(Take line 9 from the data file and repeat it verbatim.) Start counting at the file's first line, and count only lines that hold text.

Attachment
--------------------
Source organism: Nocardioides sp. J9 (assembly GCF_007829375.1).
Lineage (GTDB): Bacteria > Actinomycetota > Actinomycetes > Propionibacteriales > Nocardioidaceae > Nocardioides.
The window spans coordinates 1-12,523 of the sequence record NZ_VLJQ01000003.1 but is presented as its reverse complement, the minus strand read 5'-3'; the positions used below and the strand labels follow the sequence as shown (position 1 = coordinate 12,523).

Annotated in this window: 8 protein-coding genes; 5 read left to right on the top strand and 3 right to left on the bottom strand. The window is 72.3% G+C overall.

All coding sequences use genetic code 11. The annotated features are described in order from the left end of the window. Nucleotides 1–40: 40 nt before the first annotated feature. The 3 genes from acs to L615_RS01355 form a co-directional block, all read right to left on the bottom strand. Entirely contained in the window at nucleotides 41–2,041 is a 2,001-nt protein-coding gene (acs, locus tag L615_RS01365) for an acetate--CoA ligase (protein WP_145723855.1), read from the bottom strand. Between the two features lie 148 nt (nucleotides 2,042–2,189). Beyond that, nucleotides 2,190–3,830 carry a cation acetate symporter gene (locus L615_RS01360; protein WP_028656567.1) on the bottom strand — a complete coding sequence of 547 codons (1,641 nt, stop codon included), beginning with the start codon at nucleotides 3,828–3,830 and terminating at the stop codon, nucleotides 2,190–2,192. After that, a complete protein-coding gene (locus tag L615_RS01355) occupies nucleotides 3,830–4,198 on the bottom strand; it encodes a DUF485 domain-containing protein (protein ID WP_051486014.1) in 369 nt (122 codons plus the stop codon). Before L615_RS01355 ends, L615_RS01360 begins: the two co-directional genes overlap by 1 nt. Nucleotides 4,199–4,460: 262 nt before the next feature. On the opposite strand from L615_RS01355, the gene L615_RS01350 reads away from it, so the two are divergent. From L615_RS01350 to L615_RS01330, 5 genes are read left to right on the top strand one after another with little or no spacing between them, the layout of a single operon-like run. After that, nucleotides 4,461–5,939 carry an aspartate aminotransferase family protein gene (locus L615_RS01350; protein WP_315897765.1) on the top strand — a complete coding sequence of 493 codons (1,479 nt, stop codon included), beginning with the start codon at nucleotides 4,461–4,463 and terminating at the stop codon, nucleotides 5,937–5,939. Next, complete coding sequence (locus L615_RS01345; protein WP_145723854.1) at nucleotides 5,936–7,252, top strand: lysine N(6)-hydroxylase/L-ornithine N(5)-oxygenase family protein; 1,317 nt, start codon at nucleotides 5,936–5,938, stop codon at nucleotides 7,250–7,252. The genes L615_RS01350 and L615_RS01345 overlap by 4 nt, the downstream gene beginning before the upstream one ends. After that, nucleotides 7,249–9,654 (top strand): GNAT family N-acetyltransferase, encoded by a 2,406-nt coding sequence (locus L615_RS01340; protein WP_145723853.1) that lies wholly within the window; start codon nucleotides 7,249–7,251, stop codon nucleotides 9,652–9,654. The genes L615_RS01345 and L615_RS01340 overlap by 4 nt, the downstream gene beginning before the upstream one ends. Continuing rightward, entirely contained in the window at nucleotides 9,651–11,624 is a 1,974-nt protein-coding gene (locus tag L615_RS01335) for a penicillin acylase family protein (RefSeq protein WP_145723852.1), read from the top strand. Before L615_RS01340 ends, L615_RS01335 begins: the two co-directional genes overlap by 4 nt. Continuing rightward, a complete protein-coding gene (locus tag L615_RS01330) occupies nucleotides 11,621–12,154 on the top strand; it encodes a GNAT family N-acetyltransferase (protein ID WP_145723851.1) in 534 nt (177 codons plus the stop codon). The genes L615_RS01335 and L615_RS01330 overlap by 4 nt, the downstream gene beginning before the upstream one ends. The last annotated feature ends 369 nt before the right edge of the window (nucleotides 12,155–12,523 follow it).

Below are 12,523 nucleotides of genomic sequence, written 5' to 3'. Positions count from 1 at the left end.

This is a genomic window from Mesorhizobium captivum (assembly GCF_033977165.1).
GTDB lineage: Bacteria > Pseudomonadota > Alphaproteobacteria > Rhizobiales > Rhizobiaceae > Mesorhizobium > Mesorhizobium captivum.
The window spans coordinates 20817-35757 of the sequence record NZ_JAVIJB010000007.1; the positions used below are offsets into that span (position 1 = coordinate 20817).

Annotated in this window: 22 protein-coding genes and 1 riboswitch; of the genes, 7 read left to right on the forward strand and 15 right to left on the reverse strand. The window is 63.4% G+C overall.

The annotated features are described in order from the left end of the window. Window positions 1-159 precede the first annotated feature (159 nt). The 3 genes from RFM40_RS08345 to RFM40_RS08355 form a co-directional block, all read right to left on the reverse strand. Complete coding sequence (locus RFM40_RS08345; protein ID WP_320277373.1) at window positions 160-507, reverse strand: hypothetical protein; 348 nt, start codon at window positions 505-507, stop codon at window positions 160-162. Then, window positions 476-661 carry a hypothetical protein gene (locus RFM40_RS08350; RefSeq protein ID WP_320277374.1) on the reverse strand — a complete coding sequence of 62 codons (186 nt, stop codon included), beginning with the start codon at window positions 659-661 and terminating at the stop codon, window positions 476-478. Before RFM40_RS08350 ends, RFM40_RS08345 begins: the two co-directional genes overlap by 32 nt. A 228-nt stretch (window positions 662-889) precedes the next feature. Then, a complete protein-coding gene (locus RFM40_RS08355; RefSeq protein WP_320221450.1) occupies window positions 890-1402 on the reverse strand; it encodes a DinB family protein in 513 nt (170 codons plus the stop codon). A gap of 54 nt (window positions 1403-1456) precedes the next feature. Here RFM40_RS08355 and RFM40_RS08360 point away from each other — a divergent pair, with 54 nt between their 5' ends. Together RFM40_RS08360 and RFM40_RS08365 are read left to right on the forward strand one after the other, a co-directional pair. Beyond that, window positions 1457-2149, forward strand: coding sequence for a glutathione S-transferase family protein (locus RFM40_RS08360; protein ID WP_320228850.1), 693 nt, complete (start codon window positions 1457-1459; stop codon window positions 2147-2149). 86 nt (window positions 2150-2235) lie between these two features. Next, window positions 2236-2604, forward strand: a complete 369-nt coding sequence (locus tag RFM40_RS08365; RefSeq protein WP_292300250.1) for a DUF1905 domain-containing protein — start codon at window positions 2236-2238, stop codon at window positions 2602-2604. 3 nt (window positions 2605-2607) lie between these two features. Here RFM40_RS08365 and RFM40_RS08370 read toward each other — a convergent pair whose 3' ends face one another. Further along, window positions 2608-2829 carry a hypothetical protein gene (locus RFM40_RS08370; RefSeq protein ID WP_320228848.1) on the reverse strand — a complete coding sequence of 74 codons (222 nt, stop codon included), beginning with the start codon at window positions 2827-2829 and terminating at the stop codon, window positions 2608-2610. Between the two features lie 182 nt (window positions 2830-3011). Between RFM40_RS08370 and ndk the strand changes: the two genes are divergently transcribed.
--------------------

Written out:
The window spans coordinates 20817-35757 of the sequence record NZ_JAVIJB010000007.1; the positions used below are offsets into that span (position 1 = coordinate 20817).